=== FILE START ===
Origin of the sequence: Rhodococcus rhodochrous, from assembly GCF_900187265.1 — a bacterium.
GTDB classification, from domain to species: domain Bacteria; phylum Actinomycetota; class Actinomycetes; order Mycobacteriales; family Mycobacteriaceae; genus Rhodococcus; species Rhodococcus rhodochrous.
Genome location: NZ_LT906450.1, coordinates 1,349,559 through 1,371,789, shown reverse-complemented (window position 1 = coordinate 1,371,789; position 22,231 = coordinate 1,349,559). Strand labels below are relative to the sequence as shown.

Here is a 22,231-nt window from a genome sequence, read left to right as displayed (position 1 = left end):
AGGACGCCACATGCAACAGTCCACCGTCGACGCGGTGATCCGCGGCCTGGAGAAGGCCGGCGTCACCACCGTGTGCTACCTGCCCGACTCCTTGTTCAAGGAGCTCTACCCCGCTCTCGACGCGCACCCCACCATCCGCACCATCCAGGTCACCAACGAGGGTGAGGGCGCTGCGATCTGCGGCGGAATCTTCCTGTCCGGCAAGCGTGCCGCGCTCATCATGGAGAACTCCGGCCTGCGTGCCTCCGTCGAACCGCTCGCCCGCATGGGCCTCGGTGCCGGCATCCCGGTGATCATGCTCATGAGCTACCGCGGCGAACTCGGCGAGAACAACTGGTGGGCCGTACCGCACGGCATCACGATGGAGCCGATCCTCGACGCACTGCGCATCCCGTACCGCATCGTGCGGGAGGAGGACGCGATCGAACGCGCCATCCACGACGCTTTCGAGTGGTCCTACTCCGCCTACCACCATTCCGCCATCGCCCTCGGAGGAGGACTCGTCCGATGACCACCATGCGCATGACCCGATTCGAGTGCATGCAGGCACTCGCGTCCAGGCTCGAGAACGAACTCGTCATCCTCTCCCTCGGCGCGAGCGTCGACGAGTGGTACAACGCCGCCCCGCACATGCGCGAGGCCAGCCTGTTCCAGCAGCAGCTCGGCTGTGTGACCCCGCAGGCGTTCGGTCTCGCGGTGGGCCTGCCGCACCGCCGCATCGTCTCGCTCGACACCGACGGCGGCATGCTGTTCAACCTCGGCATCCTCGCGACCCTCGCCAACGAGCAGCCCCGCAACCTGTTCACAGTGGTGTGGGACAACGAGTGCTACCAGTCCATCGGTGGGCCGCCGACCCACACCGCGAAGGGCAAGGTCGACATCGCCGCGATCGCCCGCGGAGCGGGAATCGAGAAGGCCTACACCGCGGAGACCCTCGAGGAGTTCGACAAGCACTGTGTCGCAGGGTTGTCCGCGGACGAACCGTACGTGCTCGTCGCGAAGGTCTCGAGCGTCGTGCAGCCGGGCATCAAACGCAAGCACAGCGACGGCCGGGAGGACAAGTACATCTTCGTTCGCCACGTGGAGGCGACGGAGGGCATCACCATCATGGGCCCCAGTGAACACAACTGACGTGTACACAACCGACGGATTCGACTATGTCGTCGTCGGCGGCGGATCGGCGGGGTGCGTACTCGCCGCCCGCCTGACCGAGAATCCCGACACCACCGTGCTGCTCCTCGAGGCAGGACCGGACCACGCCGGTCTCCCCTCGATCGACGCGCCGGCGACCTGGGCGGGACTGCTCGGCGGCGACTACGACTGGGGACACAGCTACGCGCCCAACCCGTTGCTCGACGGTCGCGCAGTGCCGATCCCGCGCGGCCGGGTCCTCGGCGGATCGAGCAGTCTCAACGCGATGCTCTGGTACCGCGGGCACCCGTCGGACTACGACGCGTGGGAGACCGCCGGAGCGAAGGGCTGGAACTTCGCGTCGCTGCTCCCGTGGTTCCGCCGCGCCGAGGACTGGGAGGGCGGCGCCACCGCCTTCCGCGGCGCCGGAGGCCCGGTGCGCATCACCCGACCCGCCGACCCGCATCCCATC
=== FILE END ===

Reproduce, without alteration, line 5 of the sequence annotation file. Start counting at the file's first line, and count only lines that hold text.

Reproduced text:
AGGACGCCACATGCAACAGTCCACCGTCGACGCGGTGATCCGCGGCCTGGAGAAGGCCGGCGTCACCACCGTGTGCTACCTGCCCGACTCCTTGTTCAAGGAGCTCTACCCCGCTCTCGACGCGCACCCCACCATCCGCACCATCCAGGTCACCAACGAGGGTGAGGGCGCTGCGATCTGCGGCGGAATCTTCCTGTCCGGCAAGCGTGCCGCGCTCATCATGGAGAACTCCGGCCTGCGTGCCTCCGTCGAACCGCTCGCCCGCATGGGCCTCGGTGCCGGCATCCCGGTGATCATGCTCATGAGCTACCGCGGCGAACTCGGCGAGAACAACTGGTGGGCCGTACCGCACGGCATCACGATGGAGCCGATCCTCGACGCACTGCGCATCCCGTACCGCATCGTGCGGGAGGAGGACGCGATCGAACGCGCCATCCACGACGCTTTCGAGTGGTCCTACTCCGCCTACCACCATTCCGCCATCGCCCTCGGAGGAGGACTCGTCCGATGACCACCATGCGCATGACCCGATTCGAGTGCATGCAGGCACTCGCGTCCAGGCTCGAGAACGAACTCGTCATCCTCTCCCTCGGCGCGAGCGTCGACGAGTGGTACAACGCCGCCCCGCACATGCGCGAGGCCAGCCTGTTCCAGCAGCAGCTCGGCTGTGTGACCCCGCAGGCGTTCGGTCTCGCGGTGGGCCTGCCGCACCGCCGCATCGTCTCGCTCGACACCGACGGCGGCATGCTGTTCAACCTCGGCATCCTCGCGACCCTCGCCAACGAGCAGCCCCGCAACCTGTTCACAGTGGTGTGGGACAACGAGTGCTACCAGTCCATCGGTGGGCCGCCGACCCACACCGCGAAGGGCAAGGTCGACATCGCCGCGATCGCCCGCGGAGCGGGAATCGAGAAGGCCTACACCGCGGAGACCCTCGAGGAGTTCGACAAGCACTGTGTCGCAGGGTTGTCCGCGGACGAACCGTACGTGCTCGTCGCGAAGGTCTCGAGCGTCGTGCAGCCGGGCATCAAACGCAAGCACAGCGACGGCCGGGAGGACAAGTACATCTTCGTTCGCCACGTGGAGGCGACGGAGGGCATCACCATCATGGGCCCCAGTGAACACAACTGACGTGTACACAACCGACGGATTCGACTATGTCGTCGTCGGCGGCGGATCGGCGGGGTGCGTACTCGCCGCCCGCCTGACCGAGAATCCCGACACCACCGTGCTGCTCCTCGAGGCAGGACCGGACCACGCCGGTCTCCCCTCGATCGACGCGCCGGCGACCTGGGCGGGACTGCTCGGCGGCGACTACGACTGGGGACACAGCTACGCGCCCAACCCGTTGCTCGACGGTCGCGCAGTGCCGATCCCGCGCGGCCGGGTCCTCGGCGGATCGAGCAGTCTCAACGCGATGCTCTGGTACCGCGGGCACCCGTCGGACTACGACGCGTGGGAGACCGCCGGAGCGAAGGGCTGGAACTTCGCGTCGCTGCTCCCGTGGTTCCGCCGCGCCGAGGACTGGGAGGGCGGCGCCACCGCCTTCCGCGGCGCCGGAGGCCCGGTGCGCATCACCCGACCCGCCGACCCGCATCCCATC